But the overseer is supposed to be so light weight and easy breezy. Giving up leader shop at the most signs of trouble, keeping communication small and tight with tiny json distrib queue pub/sub updates. Little about stat change, hardly needed. Hardly ever talking to Zookeeper.

Our whole system is not moved hard against this, but nothing so much as the Overseer. It has very scary, very tricky, custom ZK code. It has major communication with ZK. It has little to weak ability to properly throttle itself or deal with things intelligently. It's almost a brute force tactic. And it clings to being Overseer like a moth to flame. It's designed to be on a dedicated hardwar and then mostly to not make any reasonable use of that hardware.

I blame me more than anyone for that. I am mad at me. It's just an absolute brain bash with a sledge hammer to the system. And i never communicated the system very well. I was overloaded.

On Tue, Nov 5, 2019 at 11:01 AM Mark Miller <[hidden email]> wrote:
And now we are to meat of it. Fill in here: https://issues.apache.org/jira/browse/SOLR-13888

We can play in a better world, we can have fun, but some of you are going to have to adjust your ways. In the most convenient way possible. You are all great people, I don't want to cause you annoyance, but there are certain requirements to building an aircraft, and there certain requirements to building this.

On Tue, Nov 5, 2019 at 10:44 AM Mark Miller <[hidden email]> wrote:
If you had any idea how much suffering just that has caused. Not just users, but us. 

Mark 

On Tue, Nov 5, 2019 at 10:38 AM Mark Miller <[hidden email]> wrote:
It’s like 6-7 years since I quickly added a shitty collections API in my free time because we desperately needed SOMETHING. I don’t know if I tried to make it wait for proper state or what , it was a stub to try get things moving. That call, to this day, along with all our other checks, until some tests ones recently, is garbage.

If I downloaded a database, and a lot the time, after the create a database call returned, my database was not ready, I’d saw wow. Terrible bug got through. If it was a persistent issue for over half a decade? My god.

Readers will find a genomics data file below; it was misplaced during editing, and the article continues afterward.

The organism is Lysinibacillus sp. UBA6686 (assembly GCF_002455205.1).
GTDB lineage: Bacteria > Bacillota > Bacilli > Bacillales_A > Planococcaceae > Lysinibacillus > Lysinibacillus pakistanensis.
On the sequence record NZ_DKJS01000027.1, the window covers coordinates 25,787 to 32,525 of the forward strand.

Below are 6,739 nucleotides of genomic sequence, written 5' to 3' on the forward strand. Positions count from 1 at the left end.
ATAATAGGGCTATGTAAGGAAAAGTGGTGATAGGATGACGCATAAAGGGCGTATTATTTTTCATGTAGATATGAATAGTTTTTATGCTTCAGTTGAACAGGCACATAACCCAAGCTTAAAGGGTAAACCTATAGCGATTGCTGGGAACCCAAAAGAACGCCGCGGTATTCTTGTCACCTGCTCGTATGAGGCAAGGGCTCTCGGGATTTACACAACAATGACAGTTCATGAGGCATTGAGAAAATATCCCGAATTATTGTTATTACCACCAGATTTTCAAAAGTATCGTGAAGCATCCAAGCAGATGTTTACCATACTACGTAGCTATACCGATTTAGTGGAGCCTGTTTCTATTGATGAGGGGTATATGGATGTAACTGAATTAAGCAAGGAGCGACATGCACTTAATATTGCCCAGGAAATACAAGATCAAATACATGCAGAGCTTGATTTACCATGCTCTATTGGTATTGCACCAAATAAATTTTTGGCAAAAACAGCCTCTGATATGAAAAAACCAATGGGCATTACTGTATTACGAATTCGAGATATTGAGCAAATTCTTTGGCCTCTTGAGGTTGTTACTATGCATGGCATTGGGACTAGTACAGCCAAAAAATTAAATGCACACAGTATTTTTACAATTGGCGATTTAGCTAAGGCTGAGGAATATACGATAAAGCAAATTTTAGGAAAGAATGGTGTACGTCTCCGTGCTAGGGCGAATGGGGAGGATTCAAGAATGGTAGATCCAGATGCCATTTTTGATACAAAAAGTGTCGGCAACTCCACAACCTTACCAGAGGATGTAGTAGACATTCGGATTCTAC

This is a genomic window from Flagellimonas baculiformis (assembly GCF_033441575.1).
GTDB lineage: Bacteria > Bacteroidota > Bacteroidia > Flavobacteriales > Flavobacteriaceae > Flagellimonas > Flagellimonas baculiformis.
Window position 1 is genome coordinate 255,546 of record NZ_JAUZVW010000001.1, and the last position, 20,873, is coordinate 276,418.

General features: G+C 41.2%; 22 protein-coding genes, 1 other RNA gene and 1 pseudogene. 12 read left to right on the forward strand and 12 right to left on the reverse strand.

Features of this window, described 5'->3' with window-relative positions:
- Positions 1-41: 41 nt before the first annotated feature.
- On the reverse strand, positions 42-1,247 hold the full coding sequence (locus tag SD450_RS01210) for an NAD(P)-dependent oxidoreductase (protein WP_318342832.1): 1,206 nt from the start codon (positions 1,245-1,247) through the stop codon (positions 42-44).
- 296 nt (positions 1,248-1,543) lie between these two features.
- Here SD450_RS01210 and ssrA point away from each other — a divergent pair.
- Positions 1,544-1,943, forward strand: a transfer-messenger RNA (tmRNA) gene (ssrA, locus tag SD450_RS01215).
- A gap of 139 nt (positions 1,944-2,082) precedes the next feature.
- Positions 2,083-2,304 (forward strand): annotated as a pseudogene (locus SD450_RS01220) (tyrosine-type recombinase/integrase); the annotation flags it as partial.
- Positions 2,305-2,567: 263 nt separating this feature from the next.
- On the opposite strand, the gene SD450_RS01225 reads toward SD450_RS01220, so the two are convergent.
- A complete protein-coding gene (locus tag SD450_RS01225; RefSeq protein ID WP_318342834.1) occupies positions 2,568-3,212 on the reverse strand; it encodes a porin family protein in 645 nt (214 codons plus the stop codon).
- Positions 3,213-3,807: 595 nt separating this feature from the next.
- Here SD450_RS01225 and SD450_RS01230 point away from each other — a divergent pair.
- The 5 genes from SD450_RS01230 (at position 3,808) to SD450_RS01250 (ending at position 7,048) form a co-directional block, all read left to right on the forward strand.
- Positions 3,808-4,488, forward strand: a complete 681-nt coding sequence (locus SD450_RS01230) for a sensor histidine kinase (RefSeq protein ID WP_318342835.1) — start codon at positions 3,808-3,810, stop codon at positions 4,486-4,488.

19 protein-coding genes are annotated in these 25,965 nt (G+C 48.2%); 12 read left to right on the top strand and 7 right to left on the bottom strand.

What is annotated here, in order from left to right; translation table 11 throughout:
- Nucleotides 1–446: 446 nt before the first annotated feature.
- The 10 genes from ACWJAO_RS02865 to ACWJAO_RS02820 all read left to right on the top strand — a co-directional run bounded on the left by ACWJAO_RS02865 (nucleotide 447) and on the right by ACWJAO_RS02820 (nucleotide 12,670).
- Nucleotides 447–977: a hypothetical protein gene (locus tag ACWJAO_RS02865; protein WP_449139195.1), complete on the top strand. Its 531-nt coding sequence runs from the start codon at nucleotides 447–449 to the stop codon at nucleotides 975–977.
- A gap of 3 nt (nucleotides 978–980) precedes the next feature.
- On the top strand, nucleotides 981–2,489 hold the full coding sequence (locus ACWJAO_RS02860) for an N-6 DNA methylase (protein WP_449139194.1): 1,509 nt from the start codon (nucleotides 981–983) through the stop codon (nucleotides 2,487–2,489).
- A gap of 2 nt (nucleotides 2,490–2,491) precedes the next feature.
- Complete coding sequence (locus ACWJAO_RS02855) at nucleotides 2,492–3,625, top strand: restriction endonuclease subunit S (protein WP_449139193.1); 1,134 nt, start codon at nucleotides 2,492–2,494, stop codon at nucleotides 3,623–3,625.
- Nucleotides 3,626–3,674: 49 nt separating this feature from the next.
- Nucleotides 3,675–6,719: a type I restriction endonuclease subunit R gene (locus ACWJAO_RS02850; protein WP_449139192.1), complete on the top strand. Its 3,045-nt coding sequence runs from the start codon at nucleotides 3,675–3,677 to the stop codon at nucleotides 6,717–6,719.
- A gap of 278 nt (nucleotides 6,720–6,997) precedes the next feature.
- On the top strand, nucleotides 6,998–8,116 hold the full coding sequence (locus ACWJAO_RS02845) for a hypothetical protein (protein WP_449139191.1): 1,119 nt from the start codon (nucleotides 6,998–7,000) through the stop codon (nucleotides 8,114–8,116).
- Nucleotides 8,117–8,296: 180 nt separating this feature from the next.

Look I just spent that half decade upgrading from Solr 4 to whatever. I was mostly out of the loop. But this is crazy, me in there too.

Mark

On Tue, Nov 5, 2019 at 10:05 AM Mark Miller <[hidden email]> wrote:
I'll tell you what guys, development right now sucks. I don't enjoy.

But when I start to put things in shape? I get this smile, and I start going with the feeling of I don't need you guys, I don't users, I don't need a job, cause just this is figgen nice.

On Tue, Nov 5, 2019 at 9:59 AM Mark Miller <[hidden email]> wrote:
I suppose I should toss one more out.

Hell yes, we will be using curator.

It's insane for any group larger than 2-3 to directly use ZooKeeper. Even for that group, you want some damn good reasons to not use curator. We can start using more assembly too (joke Yonik).

Curator was an option initially. Then it was yet another project hosted by Netflix. Now it is essential.


- Mark

On Tue, Nov 5, 2019 at 9:41 AM Mark Miller <[hidden email]> wrote:
And look, we started pretty deep in the hole. Solr started with tons of bug or limitations that hardly mattered to it and hit SolrCloud in the eye like a train. And we were not setup to deal with that.

We never had a nice garden for SolrCloud. We started in a mess, thinking, eventually we clear the overgrowth, and we are all good. And then we started building our house and that garden went wild with a life of it's own.

And our development practices, amazingly above many many many groups and standards out there, is woefully inaccurate for what we are doing.